Daniel Britton

New Font Shows People What It's Like to Have Dyslexia

17 JUNE 2015

UK designer Daniel Britton has created a new font that aims to help people understand what it feels like to read and write when you have dyslexia.

By erasing around 40 percent of the lines from classic typeface Helvetica, Britton doesn't want to replicate the visual experience of dyslexia - which is different for everyone - but simply the very real struggle when it comes to understanding the world around you. The 40 percent seemed to be the point where text was still legible but took a lot longer, and much more effort, to read.

 

"In the UK, awareness ads will represent text as seen by dyslexics as a bunch of blurry letters, or an upside-down letter form," Britton told John Brownlee over at Co.Design. "At least for me, that's not what it's like at all. It's more like text looks normal, but the part of my brain that decodes it just isn't awake."

Britton was diagnosed with dyslexia during his final year of university, but most of his fellow students and professors struggled to understand the condition and just thought he was slow or stupid. His frustrating drove him to try to find a way to slow down everyone else's reading process so that they could get some insight into how he felt.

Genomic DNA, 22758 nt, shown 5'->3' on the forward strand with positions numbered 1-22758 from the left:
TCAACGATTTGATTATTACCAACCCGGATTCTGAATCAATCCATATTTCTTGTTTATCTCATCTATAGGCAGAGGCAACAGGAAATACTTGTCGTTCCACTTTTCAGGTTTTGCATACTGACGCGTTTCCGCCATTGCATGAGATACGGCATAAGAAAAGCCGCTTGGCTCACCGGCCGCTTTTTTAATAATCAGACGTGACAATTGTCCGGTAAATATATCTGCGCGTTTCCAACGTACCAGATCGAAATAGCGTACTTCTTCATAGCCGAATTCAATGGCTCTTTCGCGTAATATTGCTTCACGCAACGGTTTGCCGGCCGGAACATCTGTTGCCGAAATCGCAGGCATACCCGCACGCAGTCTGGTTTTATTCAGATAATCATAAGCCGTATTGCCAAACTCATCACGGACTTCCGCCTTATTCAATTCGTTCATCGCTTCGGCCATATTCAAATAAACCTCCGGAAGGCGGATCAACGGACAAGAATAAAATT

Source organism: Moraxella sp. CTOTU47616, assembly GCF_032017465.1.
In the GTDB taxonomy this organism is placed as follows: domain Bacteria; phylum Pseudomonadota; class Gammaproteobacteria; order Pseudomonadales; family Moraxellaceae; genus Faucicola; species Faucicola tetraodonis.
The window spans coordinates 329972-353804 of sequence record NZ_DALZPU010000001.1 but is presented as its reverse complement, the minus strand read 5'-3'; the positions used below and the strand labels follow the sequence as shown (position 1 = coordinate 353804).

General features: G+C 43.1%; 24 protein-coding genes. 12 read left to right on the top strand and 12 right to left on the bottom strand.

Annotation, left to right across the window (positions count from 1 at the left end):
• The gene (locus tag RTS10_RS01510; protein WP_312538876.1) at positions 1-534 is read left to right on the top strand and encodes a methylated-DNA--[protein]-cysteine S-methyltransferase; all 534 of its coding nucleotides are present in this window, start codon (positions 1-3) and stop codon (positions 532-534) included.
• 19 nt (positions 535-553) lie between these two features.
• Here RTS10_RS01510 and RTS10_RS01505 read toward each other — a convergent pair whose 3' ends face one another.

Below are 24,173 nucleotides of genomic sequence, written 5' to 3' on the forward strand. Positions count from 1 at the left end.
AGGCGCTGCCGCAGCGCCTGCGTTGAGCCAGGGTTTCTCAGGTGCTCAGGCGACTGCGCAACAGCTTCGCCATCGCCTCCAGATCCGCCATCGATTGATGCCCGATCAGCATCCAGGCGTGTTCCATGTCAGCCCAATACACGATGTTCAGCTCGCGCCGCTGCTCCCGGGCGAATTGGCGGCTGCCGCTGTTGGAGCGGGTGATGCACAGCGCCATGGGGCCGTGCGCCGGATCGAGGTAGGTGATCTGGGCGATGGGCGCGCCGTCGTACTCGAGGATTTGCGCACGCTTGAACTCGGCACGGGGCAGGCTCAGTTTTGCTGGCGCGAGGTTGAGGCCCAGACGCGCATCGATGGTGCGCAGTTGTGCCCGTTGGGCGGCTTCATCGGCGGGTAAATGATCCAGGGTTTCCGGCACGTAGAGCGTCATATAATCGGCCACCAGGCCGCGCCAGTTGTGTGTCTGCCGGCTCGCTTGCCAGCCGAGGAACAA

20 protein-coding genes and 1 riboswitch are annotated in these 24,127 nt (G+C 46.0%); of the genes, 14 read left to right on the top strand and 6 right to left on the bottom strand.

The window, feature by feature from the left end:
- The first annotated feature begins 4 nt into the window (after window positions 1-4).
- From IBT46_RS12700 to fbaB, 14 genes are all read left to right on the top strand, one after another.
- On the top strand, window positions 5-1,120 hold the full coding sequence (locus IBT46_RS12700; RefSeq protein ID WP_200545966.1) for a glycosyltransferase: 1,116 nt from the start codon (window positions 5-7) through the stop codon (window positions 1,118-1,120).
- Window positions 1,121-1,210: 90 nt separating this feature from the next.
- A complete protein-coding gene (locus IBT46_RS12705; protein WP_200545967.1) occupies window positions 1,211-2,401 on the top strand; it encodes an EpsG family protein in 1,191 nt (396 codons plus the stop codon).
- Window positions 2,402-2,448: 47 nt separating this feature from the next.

"What this typeface does is break down the reading time of a non-dyslexic down to the speed of a dyslexic," Britton writes over on his website. "I wanted to make non-Dyslexic people understand what it is like to read with the condition and to recreate the frustration and embarrassment of reading everyday text and then in turn to create a better understanding of the condition."

For example, see if you can read the below sentence (full text at the bottom of the article):

05a59f90a90b067ec39263f7f2fcaab3Daniel Britton

So far, the project has been a success. "When I showed it to classmates, they were suddenly like, 'Oh! Okay. I get it,'" he told Co.Design. "Which is all I needed to hear."

Right now the font isn't available to download, but he's currently trying to raise funds to get that happening soon, as well as get dyslexia awareness packages into schools. But his big-picture goal is to improve awareness and hopefully create new learning opportunities for people with dyslexia.

"I believe that once that dyslexia is understood then as a nation we can create better learning conditions for dyslexic students and let them excel in the same way that every other person can," Britton writes on his site, noting that around 800,000,000 people around the world are dyslexic - based on the estimate that the condition occurs in 10 percent of the population.

"If we can increase our understanding and give the correct help to these people just think how many more Richard Bransons, Elon Musks or Boyan Slats we can produce," says Britton.

The poster above says: THIS TYPOGRAPHY IS NOT DESIGNED TO RECREATE WHAT IT WOULD BE LIKE TO READ TO READ [sic] IF YOU WERE DYSLEXIC, IT IS DESIGNED TO STIMULATE THE FEELING OF READING WITH DYSLEXIA BY SLOWING THE READING TIME OF THE VIEWER DOWN TO A SPEED OF WHICH SOMEONE WHO HAS DYSLEXIA WOULD READ.